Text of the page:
Commercial industry watchers offer grim outlook

From left: John Breistol of Foram Group, Debra Spadafora of Esslinger-Wooten-Maxwell, Walter Byrd of Transwestern

The mood is basically doom and gloom when it comes to a market revival for South Florida commercial real estate.

“We have listened to our counterparts in the development world who claim the worst is over and good times are ahead,” said John Breistol, president of Miami-based Foram Group, developer of the Brickell Financial Centre. “We can¹t blame them for this attempt at trying to project their hopes onto others.”

Breistol doesn¹t blame South Florida developers for talking up their optimism because he understands they need to lease buildings quickly, service debts promptly and pay inescapable property taxes. But the quest for occupancy comes at a price. Concessions are the status quo, he said, even before tenants ask for them. Getting a little rent is better than getting nothing at all, he said of most developers’ approach.

Breistol said the company is debt-free and therefore not forced to make unilateral decisions on concessions.

“The problem is that there is no immediate silver lining and any thought of a turnaround in the next year is coming from a cracked crystal ball,” Breistol said. “Our hope is 2011 will be a bellwether year and many will be able to exhale — just a little.”

Breistol noted two major areas that need to change before the needle moves significantly in South Florida’s commercial market: First, debt needs to be available at reasonable prices and terms. Second, tenants need to prove creditworthiness or provide financial guarantees to win developers’ confidence.

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Walter Byrd, managing director with Transwestern’s South Florida office, said the pattern set up in 2009 should teach the overly optimistic a lesson: Large tenants pursued opportunities to take advantage of down market conditions to secure long-term leases at pennies on the dollar. It didn¹t lead to positive absorption.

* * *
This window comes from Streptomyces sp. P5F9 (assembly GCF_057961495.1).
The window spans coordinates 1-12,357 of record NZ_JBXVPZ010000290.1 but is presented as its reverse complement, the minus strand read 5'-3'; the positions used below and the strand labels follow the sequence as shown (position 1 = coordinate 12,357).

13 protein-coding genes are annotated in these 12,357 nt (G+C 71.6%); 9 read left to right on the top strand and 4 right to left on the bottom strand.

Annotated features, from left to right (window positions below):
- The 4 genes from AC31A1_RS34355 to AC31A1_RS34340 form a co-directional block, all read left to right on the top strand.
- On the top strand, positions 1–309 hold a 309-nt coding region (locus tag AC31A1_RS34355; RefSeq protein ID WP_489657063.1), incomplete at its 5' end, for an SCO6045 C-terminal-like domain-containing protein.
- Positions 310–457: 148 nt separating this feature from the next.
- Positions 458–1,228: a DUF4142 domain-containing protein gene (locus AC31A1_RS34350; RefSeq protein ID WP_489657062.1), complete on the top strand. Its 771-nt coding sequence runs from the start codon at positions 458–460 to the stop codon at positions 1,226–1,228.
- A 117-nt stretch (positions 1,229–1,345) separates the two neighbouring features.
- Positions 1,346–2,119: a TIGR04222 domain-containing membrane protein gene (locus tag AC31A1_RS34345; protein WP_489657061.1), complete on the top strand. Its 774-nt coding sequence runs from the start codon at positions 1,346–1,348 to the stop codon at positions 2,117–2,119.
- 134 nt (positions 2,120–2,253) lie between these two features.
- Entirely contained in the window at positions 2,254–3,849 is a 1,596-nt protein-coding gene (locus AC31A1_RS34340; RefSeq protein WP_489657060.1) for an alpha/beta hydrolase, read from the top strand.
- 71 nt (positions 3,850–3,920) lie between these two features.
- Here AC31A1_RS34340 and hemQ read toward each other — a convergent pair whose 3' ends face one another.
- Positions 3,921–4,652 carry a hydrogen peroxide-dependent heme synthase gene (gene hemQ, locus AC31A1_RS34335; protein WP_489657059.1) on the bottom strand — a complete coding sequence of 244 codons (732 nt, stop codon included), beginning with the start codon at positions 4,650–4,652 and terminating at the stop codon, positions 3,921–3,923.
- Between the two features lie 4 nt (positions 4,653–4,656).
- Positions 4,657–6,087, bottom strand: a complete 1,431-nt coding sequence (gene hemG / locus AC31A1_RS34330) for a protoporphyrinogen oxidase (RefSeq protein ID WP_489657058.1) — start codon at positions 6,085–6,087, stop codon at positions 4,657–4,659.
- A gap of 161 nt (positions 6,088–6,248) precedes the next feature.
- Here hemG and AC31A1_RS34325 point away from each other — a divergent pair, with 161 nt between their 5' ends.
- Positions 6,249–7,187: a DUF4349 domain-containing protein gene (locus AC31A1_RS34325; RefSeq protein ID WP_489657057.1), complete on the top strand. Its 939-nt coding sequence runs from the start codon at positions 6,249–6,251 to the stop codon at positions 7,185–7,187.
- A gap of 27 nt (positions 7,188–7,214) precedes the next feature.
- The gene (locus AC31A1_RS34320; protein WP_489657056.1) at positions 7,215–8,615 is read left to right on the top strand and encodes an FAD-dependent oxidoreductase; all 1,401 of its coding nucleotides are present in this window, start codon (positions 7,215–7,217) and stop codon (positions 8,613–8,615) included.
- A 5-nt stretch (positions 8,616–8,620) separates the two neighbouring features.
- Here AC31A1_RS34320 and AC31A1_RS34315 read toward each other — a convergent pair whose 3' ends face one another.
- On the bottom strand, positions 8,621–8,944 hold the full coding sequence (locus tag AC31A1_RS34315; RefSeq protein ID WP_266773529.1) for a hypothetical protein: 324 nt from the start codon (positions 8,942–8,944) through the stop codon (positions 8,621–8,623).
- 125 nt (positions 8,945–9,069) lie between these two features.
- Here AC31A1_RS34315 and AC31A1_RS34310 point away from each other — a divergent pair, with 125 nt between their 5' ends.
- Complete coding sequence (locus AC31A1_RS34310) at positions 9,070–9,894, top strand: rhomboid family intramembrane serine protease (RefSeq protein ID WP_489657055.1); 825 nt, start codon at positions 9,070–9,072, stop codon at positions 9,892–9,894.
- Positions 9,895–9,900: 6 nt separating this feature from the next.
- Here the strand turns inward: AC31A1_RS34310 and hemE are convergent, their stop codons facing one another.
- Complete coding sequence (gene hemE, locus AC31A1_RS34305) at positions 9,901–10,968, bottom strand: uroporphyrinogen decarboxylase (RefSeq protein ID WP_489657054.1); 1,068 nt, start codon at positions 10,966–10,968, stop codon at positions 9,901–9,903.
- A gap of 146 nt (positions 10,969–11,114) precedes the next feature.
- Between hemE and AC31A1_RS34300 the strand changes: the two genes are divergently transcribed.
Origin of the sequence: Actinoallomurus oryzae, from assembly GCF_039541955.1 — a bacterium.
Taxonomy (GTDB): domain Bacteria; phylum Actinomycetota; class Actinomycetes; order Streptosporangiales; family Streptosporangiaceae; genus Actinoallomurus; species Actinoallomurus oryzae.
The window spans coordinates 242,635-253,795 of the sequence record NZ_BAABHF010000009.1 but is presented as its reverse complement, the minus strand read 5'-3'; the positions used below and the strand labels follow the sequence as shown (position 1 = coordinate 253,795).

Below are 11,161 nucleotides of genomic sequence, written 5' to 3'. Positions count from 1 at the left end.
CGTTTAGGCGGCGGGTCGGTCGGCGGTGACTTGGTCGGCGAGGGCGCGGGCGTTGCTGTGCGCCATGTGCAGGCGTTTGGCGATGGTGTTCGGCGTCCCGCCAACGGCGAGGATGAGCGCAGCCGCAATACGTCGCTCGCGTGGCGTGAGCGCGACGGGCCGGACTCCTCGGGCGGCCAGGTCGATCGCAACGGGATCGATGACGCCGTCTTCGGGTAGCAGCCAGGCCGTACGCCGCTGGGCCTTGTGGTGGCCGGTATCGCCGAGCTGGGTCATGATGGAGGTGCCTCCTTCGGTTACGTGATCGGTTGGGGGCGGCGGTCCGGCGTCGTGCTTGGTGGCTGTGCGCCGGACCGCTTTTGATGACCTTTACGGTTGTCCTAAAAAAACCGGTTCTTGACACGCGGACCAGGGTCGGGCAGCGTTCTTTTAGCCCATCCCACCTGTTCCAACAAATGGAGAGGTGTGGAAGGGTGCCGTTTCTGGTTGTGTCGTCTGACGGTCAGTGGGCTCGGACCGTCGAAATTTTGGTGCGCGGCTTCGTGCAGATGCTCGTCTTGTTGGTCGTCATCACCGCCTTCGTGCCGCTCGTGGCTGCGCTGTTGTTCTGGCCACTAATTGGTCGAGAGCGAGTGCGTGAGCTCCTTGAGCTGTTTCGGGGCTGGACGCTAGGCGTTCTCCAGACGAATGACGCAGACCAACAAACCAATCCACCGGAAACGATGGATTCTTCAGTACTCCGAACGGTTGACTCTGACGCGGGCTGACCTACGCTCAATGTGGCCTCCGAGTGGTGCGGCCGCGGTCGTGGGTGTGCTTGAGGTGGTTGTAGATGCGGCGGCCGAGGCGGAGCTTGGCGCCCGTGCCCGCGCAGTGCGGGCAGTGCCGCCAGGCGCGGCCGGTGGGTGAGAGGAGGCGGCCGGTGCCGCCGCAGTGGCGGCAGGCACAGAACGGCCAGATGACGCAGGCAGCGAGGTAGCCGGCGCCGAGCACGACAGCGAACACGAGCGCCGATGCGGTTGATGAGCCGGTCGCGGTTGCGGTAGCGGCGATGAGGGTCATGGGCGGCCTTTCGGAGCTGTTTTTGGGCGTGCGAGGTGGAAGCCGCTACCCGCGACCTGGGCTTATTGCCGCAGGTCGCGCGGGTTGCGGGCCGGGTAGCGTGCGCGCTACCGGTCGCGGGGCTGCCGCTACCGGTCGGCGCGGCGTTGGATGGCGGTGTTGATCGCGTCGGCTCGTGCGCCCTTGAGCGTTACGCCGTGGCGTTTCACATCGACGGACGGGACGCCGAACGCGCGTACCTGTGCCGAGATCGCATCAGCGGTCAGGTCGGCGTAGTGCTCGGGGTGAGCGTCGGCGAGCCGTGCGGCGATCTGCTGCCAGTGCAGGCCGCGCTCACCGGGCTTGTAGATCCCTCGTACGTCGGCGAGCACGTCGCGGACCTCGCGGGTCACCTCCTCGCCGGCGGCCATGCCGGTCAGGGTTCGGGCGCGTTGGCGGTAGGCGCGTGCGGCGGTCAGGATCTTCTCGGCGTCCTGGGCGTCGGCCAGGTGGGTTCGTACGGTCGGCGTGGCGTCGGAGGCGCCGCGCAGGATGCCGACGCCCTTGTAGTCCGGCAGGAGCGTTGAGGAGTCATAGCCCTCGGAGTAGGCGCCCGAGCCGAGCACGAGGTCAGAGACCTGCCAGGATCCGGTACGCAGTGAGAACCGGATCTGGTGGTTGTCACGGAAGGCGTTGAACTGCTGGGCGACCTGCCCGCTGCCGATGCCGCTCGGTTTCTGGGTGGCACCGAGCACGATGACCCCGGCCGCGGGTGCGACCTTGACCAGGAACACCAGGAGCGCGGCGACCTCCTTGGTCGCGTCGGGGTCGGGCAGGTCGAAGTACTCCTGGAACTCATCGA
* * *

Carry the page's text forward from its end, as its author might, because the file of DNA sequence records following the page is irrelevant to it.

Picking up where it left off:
In fact, CB Richard Ellis reported that the Miami office market continued its slowdown in the third quarter, with asking rates declining and vacancy rates increasing. Total vacancy increased by 200 basis points across Miami-Dade County from the second quarter of 2009.

To date, the Miami office market shows 342,773 square feet of negative absorption this year. The average asking lease rate declined for the fourth straight quarter to $29.92 per square foot.

By Byrd’s count, very few of the large tenants that inked better deals occupied more square footage at their new office locations.

“Large corporate users of either office or warehouse space have not been nearly as active, which is typical in a down cycle,” he said. “Until corporate users see some stability in the general economy, they will be slow to make any long-term commitments or incur the expense of moving.”

Debra Spadafora, commercial division manager for Esslinger-Wooten-Maxwell in Coral Gables, isn’t sugarcoating her 2010 predictions.

“Unless the financing situation improves for commercial property, I don’t see much improvement for 2010. In fact, I believe we will see more distressed commercial properties.”